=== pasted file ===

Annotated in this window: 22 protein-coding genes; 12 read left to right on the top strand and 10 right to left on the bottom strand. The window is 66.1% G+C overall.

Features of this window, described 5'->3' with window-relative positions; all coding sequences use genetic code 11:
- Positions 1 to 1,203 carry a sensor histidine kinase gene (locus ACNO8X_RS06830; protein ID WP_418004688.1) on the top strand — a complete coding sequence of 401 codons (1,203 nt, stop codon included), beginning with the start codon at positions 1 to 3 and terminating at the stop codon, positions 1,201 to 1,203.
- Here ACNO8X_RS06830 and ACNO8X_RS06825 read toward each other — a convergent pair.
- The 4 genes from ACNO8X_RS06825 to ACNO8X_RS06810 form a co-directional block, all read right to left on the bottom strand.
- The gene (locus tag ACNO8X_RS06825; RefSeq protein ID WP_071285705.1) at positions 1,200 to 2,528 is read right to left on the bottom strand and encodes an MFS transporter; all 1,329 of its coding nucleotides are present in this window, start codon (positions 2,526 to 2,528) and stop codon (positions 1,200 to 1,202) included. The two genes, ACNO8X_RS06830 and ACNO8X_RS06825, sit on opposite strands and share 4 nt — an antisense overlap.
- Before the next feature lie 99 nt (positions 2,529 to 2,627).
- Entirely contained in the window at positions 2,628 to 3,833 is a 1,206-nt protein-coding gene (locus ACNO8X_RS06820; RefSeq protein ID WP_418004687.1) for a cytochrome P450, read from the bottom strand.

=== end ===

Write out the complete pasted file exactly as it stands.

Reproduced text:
Annotated in this window: 22 protein-coding genes; 12 read left to right on the top strand and 10 right to left on the bottom strand. The window is 66.1% G+C overall.

Features of this window, described 5'->3' with window-relative positions; all coding sequences use genetic code 11:
- Positions 1 to 1,203 carry a sensor histidine kinase gene (locus ACNO8X_RS06830; protein ID WP_418004688.1) on the top strand — a complete coding sequence of 401 codons (1,203 nt, stop codon included), beginning with the start codon at positions 1 to 3 and terminating at the stop codon, positions 1,201 to 1,203.
- Here ACNO8X_RS06830 and ACNO8X_RS06825 read toward each other — a convergent pair.
- The 4 genes from ACNO8X_RS06825 to ACNO8X_RS06810 form a co-directional block, all read right to left on the bottom strand.
- The gene (locus tag ACNO8X_RS06825; RefSeq protein ID WP_071285705.1) at positions 1,200 to 2,528 is read right to left on the bottom strand and encodes an MFS transporter; all 1,329 of its coding nucleotides are present in this window, start codon (positions 2,526 to 2,528) and stop codon (positions 1,200 to 1,202) included. The two genes, ACNO8X_RS06830 and ACNO8X_RS06825, sit on opposite strands and share 4 nt — an antisense overlap.
- Before the next feature lie 99 nt (positions 2,529 to 2,627).
- Entirely contained in the window at positions 2,628 to 3,833 is a 1,206-nt protein-coding gene (locus ACNO8X_RS06820; RefSeq protein ID WP_418004687.1) for a cytochrome P450, read from the bottom strand.